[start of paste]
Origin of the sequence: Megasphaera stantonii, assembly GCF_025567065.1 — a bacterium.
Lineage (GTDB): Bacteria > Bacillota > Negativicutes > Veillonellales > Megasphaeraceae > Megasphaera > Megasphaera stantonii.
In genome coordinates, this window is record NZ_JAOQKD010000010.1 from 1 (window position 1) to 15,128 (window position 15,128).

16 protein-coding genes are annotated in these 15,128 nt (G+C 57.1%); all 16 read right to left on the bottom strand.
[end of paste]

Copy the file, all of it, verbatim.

Origin of the sequence: Megasphaera stantonii, assembly GCF_025567065.1 — a bacterium.
Lineage (GTDB): Bacteria > Bacillota > Negativicutes > Veillonellales > Megasphaeraceae > Megasphaera > Megasphaera stantonii.
In genome coordinates, this window is record NZ_JAOQKD010000010.1 from 1 (window position 1) to 15,128 (window position 15,128).

16 protein-coding genes are annotated in these 15,128 nt (G+C 57.1%); all 16 read right to left on the bottom strand.